- Alice Clark Mentoring
- Faculty Study Seminars
- On Teaching Seminars
- Reflecting on Teaching Colloquium
- Faculty Writing Groups
Continued Professional Growth: Demonstrate Your Commitment
Good teachers are always looking for better ways to engage and motivate students, to design course activities, and to help students learn. So it makes sense that the new teaching evaluation policy asks faculty to show "evidence of continued professional growth" as a teacher. How can you do that? Here are some ideas.
- Take time to reflect thoughtfully on your teaching. Keep a teaching journal, or write down your thoughts about each class as you finish it. Faculty who do this always report that it is time well spent.
- Keep up with the literature on teaching and learning. Most disciplines have journals that publish articles about pedagogy in the field. But some of the most interesting reading is cross-disciplinary. The OID Library offers many kinds of books and journals related to teaching. Selecting just one a year to read and write about or discuss with others is a great way to stay intellectually engaged with teaching.
- Talk about teaching with colleagues--both within your department and across the university. You may think you don't have time for this, but conversations about teaching can be one of the most rewarding and energizing experiences in faculty life. The Office of Instructional Development (OID) offers a variety of ways to converse with colleagues: everything from Box Lunch Discussions, to Faculty Study Seminars that meet five times a semester, to summer workshops that bring faculty from different disciplines together for intensive work on teaching. And the Midterm Student Feedback Program (SGID) provides an even more structured way to get some feedback on your teaching by trained faculty colleagues.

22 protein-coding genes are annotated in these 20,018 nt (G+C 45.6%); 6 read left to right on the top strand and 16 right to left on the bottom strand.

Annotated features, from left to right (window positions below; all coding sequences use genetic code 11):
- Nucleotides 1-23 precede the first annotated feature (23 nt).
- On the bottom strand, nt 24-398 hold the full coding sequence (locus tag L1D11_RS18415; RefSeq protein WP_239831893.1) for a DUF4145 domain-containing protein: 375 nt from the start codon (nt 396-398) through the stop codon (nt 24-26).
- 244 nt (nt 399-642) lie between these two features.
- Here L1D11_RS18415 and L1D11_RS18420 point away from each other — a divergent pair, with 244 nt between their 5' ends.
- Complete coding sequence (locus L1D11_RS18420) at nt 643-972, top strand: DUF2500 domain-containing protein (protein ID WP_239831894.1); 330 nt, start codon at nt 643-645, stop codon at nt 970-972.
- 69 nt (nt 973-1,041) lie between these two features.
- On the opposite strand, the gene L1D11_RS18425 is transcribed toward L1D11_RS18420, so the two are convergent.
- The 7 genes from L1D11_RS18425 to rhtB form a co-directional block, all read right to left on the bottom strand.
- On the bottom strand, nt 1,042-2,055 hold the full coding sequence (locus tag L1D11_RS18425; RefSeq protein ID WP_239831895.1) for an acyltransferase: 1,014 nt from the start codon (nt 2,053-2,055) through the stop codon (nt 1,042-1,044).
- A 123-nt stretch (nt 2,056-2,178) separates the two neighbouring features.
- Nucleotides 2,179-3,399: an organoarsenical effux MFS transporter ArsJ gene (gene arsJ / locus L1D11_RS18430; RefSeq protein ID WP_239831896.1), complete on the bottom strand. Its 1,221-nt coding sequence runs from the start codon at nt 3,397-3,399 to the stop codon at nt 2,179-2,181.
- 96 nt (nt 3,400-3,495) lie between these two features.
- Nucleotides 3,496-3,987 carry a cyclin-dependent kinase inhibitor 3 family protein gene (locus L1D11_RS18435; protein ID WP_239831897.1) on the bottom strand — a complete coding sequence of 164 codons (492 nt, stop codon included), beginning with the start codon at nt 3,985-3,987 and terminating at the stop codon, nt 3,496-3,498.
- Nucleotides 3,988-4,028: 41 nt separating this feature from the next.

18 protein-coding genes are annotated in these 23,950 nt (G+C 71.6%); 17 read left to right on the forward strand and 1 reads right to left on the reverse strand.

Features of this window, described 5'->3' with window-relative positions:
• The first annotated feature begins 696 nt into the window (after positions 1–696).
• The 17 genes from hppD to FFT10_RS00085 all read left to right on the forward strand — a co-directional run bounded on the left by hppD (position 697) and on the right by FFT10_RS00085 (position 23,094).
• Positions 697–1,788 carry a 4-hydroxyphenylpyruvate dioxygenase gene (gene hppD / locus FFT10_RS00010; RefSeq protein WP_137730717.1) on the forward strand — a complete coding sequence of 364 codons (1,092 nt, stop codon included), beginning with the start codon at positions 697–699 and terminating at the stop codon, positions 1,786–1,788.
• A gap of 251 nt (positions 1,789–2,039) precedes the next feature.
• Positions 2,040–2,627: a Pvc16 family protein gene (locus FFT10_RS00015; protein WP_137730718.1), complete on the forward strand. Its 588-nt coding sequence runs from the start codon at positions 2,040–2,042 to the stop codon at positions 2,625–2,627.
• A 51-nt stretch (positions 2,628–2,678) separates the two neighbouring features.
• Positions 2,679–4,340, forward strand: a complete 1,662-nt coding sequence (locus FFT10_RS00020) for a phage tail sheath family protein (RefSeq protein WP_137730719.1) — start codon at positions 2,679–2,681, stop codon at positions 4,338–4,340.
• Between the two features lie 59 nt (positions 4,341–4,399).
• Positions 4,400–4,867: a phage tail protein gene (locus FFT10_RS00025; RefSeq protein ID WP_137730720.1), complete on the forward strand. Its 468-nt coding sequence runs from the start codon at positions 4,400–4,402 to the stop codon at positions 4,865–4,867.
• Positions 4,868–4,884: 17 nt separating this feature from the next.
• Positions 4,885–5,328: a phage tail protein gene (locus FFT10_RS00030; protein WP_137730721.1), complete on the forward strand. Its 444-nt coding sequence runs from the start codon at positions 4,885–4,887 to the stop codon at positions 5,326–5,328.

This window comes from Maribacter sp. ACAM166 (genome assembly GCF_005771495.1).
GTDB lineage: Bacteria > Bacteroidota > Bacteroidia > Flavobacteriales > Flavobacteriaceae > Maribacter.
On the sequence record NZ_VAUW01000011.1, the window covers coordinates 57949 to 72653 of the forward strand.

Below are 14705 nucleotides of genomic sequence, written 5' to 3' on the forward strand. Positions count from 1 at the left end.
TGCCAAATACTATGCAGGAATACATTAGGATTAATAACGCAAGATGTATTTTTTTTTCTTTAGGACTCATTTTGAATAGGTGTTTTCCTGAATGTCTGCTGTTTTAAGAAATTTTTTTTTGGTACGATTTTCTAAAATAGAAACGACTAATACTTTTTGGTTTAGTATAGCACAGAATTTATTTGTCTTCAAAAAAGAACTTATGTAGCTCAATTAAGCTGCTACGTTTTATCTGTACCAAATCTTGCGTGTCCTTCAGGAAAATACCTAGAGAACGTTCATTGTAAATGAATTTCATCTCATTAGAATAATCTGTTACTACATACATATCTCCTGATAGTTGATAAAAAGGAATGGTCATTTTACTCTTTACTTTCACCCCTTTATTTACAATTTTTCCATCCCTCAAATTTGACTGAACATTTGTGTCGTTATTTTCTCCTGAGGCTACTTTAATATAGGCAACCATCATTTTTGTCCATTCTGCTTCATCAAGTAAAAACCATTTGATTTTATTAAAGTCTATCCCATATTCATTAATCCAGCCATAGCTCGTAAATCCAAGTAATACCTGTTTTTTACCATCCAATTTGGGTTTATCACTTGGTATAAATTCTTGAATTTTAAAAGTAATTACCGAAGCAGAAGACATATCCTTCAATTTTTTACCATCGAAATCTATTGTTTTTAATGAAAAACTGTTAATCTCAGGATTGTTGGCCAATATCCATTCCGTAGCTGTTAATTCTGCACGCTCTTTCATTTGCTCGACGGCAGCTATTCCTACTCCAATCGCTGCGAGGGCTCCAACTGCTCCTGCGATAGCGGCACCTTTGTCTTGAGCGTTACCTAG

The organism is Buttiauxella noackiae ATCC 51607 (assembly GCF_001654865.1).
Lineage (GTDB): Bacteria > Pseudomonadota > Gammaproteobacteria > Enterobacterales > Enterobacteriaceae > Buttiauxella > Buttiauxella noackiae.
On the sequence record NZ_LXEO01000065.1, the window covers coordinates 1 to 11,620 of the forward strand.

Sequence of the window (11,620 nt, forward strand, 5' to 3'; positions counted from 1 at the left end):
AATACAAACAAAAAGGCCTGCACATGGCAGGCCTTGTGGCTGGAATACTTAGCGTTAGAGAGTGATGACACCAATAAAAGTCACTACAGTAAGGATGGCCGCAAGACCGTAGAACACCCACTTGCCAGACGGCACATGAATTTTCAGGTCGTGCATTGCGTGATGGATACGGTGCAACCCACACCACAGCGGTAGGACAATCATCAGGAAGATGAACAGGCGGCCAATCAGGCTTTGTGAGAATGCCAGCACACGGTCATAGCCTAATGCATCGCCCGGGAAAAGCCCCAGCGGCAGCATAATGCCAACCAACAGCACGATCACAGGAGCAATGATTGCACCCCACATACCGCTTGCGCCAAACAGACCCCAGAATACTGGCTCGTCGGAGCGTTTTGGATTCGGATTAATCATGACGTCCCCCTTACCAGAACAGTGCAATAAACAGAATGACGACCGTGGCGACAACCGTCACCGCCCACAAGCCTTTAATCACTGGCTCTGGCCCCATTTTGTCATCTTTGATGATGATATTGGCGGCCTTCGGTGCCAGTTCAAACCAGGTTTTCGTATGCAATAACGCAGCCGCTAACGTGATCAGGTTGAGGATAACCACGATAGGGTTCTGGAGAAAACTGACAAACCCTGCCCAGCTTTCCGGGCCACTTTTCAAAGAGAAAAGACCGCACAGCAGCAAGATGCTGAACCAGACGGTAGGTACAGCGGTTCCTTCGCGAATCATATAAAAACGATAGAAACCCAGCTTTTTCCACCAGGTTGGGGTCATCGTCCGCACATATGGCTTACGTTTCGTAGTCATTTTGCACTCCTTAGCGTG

- If you need help, ask for it! Few of us are "born teachers." And many of us start our careers with no formal training in teaching. That means we're likely to struggle in our first years of teaching-or even later in our careers when we're trying to deal with change. If you know you're having difficulties, the worst thing you can do is keep your worries to yourself. Instead, confide in a trusted colleague. Or, if you're worried about how this will be seen in your department, call OID. The Director is always happy consult informally with faculty members about their teaching-and all such conversations are confidential.
For more information:
Office of Instructional Development
Anne Kelsch, Director